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Lane: Law school without LSAT has broader implications

BY JOE LANE | FEBRUARY 19, 2015 5:00 AM

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At some point during junior or senior year of high school, every student hoping to go to a four-year college must take the ACT or SAT at least once.

From the beginning of our high-school careers, we’re told that these tests level the playing field. We’re told that they’re designed to help us prove ourselves on a national stage to thousands of institutions around the country.

If you asked virtually any student in the country if he or she could be admitted into the school they were in now without taking one of these tests, nearly everyone would jump at the opportunity.

Last week, The Daily Iowan reported that the University of Iowa College of Law would begin accepting some UI students without taking the LSAT.

This new program will be available only to UI undergraduate or graduate students who meet rigorous academic standards such as being in the top 10 percent of their class or who are able to maintain a 3.5 GPA over six semesters of academic work. Moreover, to be eligible for this program, dubbed the “Kinnick Legal Scholars Program,” students must be in the 85th percentile for one of a series of other standardized tests.

Amy Beier, the director of admissions for the UI law school, said, “The decision is based on a recent rule change by the [American Bar Association] section that governs legal education to allow this practice. It’s based on evidence that undergraduate GPA and strong performance on other standardized tests is at least an equally good predictor as an LSAT score of performance in law school.”

When I first read about this program, the analogy that formed in my mind was that of medical school and the MCAT. The thought of a doctor that didn’t have to go through the rigorous studying process of the MCAT operating on somebody I knew, frankly, was not pleasant.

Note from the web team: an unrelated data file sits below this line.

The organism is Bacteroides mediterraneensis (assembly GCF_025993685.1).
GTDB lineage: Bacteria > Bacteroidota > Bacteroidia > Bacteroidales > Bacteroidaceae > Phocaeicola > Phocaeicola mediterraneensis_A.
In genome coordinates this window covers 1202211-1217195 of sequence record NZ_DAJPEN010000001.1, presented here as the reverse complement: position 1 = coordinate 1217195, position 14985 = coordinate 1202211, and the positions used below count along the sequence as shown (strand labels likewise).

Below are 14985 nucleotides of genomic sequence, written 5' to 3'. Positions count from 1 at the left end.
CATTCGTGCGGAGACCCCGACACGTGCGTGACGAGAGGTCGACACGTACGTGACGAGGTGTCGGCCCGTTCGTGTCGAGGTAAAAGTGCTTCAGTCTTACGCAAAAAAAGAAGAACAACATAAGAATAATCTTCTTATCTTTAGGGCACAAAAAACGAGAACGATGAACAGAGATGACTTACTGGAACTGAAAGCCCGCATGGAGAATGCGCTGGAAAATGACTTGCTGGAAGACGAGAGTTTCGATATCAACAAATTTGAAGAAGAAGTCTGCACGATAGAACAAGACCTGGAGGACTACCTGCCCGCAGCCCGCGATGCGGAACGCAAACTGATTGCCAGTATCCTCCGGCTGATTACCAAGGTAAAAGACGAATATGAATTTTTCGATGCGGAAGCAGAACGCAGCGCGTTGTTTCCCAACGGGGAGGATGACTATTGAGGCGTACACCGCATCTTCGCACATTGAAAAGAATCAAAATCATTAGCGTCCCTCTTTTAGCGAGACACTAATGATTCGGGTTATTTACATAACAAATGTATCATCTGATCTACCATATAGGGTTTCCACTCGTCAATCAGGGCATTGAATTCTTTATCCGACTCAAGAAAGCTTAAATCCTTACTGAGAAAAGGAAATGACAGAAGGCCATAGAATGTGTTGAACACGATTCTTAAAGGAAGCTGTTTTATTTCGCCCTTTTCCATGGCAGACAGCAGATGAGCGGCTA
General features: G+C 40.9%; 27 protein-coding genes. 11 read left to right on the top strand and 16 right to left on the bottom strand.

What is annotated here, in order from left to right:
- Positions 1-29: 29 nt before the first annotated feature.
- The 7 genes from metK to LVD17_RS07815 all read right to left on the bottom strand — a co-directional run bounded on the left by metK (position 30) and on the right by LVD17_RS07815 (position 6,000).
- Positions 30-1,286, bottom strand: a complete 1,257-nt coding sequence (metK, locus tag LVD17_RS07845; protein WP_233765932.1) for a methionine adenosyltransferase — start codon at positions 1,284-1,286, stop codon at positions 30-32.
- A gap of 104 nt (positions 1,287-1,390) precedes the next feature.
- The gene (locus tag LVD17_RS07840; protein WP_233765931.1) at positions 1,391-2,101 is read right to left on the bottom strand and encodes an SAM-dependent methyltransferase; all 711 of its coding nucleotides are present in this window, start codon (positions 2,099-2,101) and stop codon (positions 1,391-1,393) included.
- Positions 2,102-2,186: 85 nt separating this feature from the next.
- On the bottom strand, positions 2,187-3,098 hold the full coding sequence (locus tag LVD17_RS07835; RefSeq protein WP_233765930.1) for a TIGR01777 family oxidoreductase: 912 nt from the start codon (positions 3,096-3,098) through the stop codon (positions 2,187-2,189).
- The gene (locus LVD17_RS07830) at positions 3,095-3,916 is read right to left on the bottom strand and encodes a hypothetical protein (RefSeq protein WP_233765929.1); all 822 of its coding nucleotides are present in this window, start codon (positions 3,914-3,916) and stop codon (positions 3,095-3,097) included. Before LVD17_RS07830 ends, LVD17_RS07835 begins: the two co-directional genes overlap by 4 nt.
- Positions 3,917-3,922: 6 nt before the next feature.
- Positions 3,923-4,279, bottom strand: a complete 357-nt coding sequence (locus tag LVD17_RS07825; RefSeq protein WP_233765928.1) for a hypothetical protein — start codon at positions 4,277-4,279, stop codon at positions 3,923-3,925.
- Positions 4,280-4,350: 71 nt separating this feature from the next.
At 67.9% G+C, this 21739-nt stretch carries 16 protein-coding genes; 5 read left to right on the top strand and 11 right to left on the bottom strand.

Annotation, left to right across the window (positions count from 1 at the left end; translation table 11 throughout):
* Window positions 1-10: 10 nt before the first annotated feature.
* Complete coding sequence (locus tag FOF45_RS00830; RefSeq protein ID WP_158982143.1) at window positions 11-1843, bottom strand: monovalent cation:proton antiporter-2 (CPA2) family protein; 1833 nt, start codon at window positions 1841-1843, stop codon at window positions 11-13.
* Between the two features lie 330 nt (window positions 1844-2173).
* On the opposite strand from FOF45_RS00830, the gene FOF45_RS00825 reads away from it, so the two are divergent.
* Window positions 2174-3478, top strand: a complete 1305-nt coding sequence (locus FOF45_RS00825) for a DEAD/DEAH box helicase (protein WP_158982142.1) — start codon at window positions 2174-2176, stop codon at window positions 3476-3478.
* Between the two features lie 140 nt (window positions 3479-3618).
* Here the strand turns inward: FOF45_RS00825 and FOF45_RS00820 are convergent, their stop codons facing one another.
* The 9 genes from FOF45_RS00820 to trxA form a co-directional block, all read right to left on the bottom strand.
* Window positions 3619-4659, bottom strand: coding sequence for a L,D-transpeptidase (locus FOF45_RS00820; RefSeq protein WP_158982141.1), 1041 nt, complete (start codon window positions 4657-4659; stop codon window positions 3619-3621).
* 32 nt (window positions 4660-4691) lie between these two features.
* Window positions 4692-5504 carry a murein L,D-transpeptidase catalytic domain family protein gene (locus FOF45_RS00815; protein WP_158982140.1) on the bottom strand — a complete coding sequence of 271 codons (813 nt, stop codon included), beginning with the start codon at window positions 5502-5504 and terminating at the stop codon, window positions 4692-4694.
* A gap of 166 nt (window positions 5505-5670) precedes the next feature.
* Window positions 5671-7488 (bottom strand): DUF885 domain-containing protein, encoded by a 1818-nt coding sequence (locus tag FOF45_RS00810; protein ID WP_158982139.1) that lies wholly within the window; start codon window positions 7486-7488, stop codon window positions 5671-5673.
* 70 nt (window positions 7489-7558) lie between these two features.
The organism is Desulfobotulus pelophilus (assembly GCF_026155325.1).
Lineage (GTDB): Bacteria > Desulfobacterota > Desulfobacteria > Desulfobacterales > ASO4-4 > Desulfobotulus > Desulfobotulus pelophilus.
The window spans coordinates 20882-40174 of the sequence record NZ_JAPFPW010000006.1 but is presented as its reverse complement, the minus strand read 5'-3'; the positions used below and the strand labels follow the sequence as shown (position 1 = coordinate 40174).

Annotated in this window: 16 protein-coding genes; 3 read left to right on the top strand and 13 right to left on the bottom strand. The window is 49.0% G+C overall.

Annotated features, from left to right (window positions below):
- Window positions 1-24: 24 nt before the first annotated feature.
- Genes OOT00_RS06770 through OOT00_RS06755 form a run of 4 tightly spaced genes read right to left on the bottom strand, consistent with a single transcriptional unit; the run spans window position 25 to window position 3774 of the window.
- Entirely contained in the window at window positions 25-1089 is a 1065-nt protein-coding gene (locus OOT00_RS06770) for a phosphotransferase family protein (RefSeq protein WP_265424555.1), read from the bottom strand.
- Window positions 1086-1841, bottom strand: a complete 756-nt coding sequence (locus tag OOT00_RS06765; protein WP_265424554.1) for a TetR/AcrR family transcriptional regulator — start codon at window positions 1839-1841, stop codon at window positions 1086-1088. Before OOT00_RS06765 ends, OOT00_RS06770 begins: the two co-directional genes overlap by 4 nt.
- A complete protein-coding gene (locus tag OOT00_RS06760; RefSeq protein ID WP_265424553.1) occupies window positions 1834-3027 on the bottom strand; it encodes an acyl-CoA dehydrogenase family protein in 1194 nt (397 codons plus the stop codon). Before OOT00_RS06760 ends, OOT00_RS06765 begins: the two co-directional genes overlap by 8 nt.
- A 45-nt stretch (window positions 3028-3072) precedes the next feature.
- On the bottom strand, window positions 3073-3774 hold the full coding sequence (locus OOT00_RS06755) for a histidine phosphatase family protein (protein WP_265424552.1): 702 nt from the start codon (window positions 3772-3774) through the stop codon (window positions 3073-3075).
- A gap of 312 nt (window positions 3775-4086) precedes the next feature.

However, Beier said only a small group of students are eligible for the program, and eligibility does not guarantee admission. The demanding standards for the program function as quality indicators for law-school success.

Beier said, “There is a decrease in the number of law-school applicants across the board,” but the program “is actually based on data that the ABA had collected over many years.”

The New York Times confirms that law schools across the country, according to the ABA, have not seen first-year enrollment numbers this low since 1973.

My fear about this program was that removing the LSAT requirement for some individuals was merely a move to increase applicants and enrollment. While there is little doubt whether the program will help with this problem, it turns out the move saves students time and money as well.

But perhaps more important than the effect this decision has on the UI law school is its broader implications for students across the country. The ABA proving that the standardized admissions test is not necessary for success in law school may lead to the elimination of such tests for admission to college.

A day that millions of high-school students have only dreamed about — one without standardized tests — may not be that far off after all.


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